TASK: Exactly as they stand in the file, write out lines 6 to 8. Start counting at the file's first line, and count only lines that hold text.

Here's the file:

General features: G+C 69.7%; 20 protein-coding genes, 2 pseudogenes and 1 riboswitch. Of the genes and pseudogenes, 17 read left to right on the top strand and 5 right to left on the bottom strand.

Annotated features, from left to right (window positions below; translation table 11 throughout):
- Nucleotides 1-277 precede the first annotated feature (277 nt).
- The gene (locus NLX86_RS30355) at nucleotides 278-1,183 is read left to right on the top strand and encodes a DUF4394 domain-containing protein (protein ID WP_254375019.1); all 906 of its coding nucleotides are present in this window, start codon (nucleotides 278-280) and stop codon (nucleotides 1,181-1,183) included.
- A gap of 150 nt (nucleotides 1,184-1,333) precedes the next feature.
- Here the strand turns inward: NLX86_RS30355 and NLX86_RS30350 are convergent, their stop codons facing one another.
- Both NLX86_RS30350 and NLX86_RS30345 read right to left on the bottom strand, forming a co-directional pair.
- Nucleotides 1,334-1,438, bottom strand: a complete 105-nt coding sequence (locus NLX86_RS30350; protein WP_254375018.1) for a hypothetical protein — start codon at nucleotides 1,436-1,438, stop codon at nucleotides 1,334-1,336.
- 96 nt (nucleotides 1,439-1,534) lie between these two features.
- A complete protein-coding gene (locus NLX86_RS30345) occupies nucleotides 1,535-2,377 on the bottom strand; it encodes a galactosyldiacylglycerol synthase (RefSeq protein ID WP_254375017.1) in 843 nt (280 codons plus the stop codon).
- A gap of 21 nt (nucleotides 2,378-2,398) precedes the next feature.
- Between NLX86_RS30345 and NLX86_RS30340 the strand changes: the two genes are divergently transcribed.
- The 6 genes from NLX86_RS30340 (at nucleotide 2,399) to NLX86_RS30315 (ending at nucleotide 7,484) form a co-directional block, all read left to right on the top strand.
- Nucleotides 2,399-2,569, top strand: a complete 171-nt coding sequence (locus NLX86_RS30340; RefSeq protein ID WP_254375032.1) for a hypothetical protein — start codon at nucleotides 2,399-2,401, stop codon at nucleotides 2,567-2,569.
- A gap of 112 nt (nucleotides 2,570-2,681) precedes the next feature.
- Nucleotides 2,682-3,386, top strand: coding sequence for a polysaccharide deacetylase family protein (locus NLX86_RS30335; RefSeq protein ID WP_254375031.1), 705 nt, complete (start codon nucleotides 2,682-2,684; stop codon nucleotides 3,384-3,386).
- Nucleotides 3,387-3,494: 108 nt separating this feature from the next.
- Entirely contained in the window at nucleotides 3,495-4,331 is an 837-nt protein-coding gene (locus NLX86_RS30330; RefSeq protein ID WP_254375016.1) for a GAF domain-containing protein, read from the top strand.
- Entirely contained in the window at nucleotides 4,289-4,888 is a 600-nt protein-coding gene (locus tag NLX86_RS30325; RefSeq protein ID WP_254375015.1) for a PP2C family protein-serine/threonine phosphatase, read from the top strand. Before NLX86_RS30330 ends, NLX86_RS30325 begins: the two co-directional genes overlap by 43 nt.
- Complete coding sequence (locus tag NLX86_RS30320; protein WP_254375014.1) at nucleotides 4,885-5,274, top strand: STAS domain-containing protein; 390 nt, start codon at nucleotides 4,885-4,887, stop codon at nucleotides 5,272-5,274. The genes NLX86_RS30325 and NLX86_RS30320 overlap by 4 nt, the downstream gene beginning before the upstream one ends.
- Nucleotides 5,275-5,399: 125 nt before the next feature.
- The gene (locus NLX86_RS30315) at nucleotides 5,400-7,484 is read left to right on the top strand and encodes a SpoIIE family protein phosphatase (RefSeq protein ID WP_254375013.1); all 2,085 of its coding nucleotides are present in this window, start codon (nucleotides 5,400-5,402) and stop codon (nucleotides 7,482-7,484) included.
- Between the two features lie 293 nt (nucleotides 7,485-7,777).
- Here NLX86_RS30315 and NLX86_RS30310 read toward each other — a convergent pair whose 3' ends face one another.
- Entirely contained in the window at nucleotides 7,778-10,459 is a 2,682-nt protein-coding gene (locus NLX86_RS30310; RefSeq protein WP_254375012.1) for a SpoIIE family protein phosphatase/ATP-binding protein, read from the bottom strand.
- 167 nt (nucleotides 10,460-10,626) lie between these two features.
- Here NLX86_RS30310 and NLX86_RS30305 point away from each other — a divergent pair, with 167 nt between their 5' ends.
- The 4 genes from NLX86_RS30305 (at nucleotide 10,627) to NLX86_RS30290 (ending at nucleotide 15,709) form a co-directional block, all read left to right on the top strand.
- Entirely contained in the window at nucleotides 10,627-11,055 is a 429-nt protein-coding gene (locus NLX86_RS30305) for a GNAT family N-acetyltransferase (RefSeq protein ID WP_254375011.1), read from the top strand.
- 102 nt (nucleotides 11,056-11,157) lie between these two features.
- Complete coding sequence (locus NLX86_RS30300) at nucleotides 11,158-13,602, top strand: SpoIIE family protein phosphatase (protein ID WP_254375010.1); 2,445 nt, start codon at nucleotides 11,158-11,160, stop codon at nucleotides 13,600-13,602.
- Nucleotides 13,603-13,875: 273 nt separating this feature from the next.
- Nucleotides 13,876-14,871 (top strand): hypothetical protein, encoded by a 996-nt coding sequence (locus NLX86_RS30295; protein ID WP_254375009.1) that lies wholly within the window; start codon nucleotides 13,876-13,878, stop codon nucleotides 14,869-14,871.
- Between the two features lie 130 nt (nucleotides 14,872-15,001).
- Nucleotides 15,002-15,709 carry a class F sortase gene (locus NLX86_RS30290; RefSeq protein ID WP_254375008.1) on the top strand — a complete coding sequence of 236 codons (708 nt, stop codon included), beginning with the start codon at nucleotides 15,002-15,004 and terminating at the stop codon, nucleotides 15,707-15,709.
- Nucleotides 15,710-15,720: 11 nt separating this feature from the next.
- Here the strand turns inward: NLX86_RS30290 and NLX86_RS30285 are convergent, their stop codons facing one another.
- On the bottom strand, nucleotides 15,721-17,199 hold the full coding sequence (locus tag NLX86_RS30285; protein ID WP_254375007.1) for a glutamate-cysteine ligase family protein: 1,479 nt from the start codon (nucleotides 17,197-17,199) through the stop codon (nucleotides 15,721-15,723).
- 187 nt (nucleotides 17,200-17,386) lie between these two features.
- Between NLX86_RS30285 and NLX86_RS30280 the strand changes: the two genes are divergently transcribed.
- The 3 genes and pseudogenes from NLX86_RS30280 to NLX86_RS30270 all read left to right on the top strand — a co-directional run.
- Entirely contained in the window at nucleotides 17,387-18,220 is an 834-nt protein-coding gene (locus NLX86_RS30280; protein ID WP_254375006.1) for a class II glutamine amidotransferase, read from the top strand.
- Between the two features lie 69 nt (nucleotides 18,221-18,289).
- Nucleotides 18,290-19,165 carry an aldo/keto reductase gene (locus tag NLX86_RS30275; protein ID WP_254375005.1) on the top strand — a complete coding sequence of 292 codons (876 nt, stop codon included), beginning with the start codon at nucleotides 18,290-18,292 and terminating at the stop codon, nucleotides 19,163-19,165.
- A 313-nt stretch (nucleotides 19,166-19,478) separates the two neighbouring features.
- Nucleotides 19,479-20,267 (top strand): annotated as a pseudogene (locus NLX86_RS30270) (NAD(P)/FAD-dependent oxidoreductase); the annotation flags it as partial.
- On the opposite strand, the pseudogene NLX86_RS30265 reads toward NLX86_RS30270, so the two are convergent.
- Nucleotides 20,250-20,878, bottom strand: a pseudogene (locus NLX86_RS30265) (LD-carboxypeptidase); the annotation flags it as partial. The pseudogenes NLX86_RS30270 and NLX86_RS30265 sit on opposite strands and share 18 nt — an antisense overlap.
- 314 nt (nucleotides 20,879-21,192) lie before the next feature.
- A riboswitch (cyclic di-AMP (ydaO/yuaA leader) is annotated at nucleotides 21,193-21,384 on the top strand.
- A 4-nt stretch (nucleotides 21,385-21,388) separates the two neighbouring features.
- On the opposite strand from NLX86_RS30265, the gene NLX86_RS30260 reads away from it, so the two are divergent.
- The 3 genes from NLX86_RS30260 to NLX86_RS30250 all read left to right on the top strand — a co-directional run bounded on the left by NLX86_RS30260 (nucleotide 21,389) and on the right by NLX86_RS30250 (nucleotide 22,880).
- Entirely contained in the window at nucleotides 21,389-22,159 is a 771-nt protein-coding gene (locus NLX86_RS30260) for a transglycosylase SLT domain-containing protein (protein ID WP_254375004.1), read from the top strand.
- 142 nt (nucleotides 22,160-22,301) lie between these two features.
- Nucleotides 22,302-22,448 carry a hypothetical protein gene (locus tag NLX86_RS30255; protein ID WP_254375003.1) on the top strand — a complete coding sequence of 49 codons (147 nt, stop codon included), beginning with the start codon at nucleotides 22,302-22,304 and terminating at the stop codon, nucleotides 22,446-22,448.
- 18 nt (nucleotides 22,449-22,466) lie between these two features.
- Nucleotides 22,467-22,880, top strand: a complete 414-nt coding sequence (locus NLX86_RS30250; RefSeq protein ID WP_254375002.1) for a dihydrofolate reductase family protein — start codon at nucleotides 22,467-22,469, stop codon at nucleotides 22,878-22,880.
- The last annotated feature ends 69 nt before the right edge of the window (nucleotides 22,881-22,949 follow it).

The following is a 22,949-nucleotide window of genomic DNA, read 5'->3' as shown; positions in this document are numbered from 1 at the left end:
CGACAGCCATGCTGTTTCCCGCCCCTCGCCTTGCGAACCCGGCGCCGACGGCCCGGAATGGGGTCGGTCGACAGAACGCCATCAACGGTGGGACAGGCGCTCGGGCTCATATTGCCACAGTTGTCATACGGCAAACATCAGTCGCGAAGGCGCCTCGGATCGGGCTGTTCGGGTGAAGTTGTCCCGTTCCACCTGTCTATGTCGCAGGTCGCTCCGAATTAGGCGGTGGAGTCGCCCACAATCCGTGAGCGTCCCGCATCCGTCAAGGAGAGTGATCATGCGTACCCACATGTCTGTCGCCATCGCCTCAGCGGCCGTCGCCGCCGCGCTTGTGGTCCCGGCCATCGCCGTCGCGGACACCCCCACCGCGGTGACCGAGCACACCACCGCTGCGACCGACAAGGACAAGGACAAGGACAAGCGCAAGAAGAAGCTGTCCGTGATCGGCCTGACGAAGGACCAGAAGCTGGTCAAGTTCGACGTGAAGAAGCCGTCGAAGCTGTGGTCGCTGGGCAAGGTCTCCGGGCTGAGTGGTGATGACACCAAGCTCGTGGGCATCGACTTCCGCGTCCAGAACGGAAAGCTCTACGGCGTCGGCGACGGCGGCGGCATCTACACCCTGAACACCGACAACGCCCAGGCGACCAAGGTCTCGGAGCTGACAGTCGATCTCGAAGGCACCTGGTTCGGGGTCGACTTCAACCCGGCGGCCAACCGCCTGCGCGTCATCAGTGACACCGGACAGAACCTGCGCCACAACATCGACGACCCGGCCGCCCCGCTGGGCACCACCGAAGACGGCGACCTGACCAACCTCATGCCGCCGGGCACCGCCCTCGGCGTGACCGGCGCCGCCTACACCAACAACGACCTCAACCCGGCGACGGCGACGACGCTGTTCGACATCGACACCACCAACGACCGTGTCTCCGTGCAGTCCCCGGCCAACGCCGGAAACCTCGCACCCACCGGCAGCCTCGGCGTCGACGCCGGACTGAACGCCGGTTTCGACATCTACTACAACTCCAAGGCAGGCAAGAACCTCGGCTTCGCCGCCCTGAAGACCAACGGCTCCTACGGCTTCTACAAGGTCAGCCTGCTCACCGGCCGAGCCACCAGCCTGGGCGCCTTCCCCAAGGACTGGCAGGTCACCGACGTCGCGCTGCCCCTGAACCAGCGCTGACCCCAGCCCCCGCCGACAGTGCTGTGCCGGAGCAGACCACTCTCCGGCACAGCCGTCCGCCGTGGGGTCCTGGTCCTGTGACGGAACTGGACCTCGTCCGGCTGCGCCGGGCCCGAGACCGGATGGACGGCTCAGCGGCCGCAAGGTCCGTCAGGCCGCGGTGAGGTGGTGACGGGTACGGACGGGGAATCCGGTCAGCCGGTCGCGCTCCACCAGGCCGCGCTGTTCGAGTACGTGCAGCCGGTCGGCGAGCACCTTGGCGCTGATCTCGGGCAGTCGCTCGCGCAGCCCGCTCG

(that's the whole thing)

- Here the strand turns inward: NLX86_RS30355 and NLX86_RS30350 are convergent, their stop codons facing one another.
- Both NLX86_RS30350 and NLX86_RS30345 read right to left on the bottom strand, forming a co-directional pair.
- Nucleotides 1,334-1,438, bottom strand: a complete 105-nt coding sequence (locus NLX86_RS30350; protein WP_254375018.1) for a hypothetical protein — start codon at nucleotides 1,436-1,438, stop codon at nucleotides 1,334-1,336.